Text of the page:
Attendance in 2014 was just 337 people shy of the zoo’s second-highest yearly attendance of 545,900 in 2013.

The zoo’s all-time attendance record is 614,666, set in 2009 when the African Journey exhibit first opened.

“We thank everyone who supported the zoo this year, including our members, out-of-town guests, and the entire community,” said Zoo Director Jim Anderson.  “I’m proud of our staff and the excellent work they do to connect our guests with animals every day.”

The zoo is operated by the non-profit Fort Wayne Zoological Society and receives no tax funding for operations.  Ticket sales, membership sales, concessions, other earned revenue, donations, and sponsorships comprise the zoo’s operating budget.

The zoo is the largest tourist attraction in northeast Indiana.  About one in five zoo visitors comes from outside of Indiana.  Forty percent of zoo guests are from Allen County.  For more than 90% of out-of-town zoo guests surveyed, the zoo was their main reason for travelling to Fort Wayne.

Posted in: Zoo News

October 29, 2014

Got Pumpkins?

pig with pumpkin

Got Pumpkins?  We do!  It’s that time of year again, when pumpkins and gourds take over the zoo’s landscape.  They’re festive and provide the perfect backdrop for our annual Wild Zoo Halloween event, but our sea of squash is more than just décor.  The pumpkins we stock also provide enrichment for the zoo’s animals.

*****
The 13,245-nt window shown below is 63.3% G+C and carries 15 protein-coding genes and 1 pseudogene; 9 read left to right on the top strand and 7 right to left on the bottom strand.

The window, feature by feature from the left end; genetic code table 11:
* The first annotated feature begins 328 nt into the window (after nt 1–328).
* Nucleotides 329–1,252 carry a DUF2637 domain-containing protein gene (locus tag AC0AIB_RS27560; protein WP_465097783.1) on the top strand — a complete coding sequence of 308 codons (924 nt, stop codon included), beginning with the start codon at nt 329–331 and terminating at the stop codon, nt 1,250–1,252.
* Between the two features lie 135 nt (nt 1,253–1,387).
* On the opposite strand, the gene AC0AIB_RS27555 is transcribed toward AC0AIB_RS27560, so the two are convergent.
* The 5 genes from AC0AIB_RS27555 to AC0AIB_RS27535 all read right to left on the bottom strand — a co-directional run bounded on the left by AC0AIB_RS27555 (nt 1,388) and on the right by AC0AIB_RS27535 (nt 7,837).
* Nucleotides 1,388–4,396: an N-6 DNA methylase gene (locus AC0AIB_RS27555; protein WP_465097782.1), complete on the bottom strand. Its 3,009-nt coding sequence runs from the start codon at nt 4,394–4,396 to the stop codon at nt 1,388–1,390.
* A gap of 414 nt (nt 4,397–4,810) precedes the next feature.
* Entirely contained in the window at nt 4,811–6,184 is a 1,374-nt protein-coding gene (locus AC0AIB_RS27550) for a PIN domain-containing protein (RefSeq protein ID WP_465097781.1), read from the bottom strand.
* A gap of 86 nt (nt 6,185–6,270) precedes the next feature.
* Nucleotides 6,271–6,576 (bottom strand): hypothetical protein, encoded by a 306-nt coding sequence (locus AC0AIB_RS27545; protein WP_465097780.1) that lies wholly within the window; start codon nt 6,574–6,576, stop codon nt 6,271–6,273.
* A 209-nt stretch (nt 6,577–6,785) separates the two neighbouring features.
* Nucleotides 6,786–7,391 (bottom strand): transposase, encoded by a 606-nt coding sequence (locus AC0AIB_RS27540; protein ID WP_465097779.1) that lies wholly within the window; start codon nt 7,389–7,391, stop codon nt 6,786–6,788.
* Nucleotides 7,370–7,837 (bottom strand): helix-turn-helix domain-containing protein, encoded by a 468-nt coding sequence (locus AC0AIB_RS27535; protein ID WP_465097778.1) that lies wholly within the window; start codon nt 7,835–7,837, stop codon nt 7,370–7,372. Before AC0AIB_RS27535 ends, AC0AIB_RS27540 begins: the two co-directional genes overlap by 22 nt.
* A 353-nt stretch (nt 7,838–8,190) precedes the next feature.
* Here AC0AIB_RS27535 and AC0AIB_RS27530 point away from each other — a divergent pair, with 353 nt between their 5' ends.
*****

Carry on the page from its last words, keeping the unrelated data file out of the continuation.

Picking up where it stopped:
Lemurs, red pandas, and pigs are among the many animals at the zoo who have “pumpkin playtime” on their enrichment calendars.  Each animal approaches the Fall treat in a different way.

Lemurs lick honey and raisins off the outside of the pumpkins.  (We can thank their zoo keepers for the five-star dinner presentation.)  Red pandas forage inside pumpkins, but not for the seeds.  Instead, zoo keepers fill the pandas’ pumpkins with their preferred diet of bamboo.  The zoo’s pigs approach the filled pumpkins in a different way, treating each one like an “edible bowl”.

Animal enrichment is a daily event at the zoo with a variety of activities tailored to each animal’s needs.  This time of year, pumpkins are aplenty and provide a seasonal twist for zoo animals.

Click on the photos to enlarge:

 

Posted in: Central Zoo, Enrichment, Farm Animals, Indonesian Rain Forest, Orangutans, Red Panda, Zoo News

October 15, 2014

Wild Zoo Halloween presented by Edy’s

zoo halloween

Decor Pic for Media

Wild Zoo Halloween Presented by Edy’s kicks-off in 2 days, and the zoo is filling with straw bales and pumpkins!